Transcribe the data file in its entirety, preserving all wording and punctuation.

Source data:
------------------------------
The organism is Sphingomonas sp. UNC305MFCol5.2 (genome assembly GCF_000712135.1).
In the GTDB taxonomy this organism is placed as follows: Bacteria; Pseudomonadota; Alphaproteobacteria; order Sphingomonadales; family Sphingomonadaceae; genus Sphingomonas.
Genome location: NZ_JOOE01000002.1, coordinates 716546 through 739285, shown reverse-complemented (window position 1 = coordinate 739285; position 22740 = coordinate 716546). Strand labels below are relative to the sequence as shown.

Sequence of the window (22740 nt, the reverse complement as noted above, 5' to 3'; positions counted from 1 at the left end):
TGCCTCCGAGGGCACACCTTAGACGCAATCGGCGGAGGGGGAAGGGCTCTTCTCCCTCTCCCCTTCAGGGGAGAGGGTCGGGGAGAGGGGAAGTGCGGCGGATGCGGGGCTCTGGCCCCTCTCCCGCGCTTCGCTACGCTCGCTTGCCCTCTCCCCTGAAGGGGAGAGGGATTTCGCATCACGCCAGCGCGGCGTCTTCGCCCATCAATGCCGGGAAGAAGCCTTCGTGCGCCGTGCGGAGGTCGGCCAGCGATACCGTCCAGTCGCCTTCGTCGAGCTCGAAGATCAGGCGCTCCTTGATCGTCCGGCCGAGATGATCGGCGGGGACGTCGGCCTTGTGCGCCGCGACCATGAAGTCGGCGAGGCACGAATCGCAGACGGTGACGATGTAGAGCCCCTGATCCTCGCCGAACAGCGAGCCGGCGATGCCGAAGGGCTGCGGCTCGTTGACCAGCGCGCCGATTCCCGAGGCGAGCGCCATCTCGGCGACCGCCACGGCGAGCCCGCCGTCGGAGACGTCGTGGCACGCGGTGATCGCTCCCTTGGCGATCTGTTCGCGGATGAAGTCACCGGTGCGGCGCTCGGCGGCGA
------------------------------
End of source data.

The organism is Sphingomonas sp. UNC305MFCol5.2 (genome assembly GCF_000712135.1).
In the GTDB taxonomy this organism is placed as follows: Bacteria; Pseudomonadota; Alphaproteobacteria; order Sphingomonadales; family Sphingomonadaceae; genus Sphingomonas.
Genome location: NZ_JOOE01000002.1, coordinates 716546 through 739285, shown reverse-complemented (window position 1 = coordinate 739285; position 22740 = coordinate 716546). Strand labels below are relative to the sequence as shown.

Sequence of the window (22740 nt, the reverse complement as noted above, 5' to 3'; positions counted from 1 at the left end):
TGCCTCCGAGGGCACACCTTAGACGCAATCGGCGGAGGGGGAAGGGCTCTTCTCCCTCTCCCCTTCAGGGGAGAGGGTCGGGGAGAGGGGAAGTGCGGCGGATGCGGGGCTCTGGCCCCTCTCCCGCGCTTCGCTACGCTCGCTTGCCCTCTCCCCTGAAGGGGAGAGGGATTTCGCATCACGCCAGCGCGGCGTCTTCGCCCATCAATGCCGGGAAGAAGCCTTCGTGCGCCGTGCGGAGGTCGGCCAGCGATACCGTCCAGTCGCCTTCGTCGAGCTCGAAGATCAGGCGCTCCTTGATCGTCCGGCCGAGATGATCGGCGGGGACGTCGGCCTTGTGCGCCGCGACCATGAAGTCGGCGAGGCACGAATCGCAGACGGTGACGATGTAGAGCCCCTGATCCTCGCCGAACAGCGAGCCGGCGATGCCGAAGGGCTGCGGCTCGTTGACCAGCGCGCCGATTCCCGAGGCGAGCGCCATCTCGGCGACCGCCACGGCGAGCCCGCCGTCGGAGACGTCGTGGCACGCGGTGATCGCTCCCTTGGCGATCTGTTCGCGGATGAAGTCACCGGTGCGGCGCTCGGCGGCGA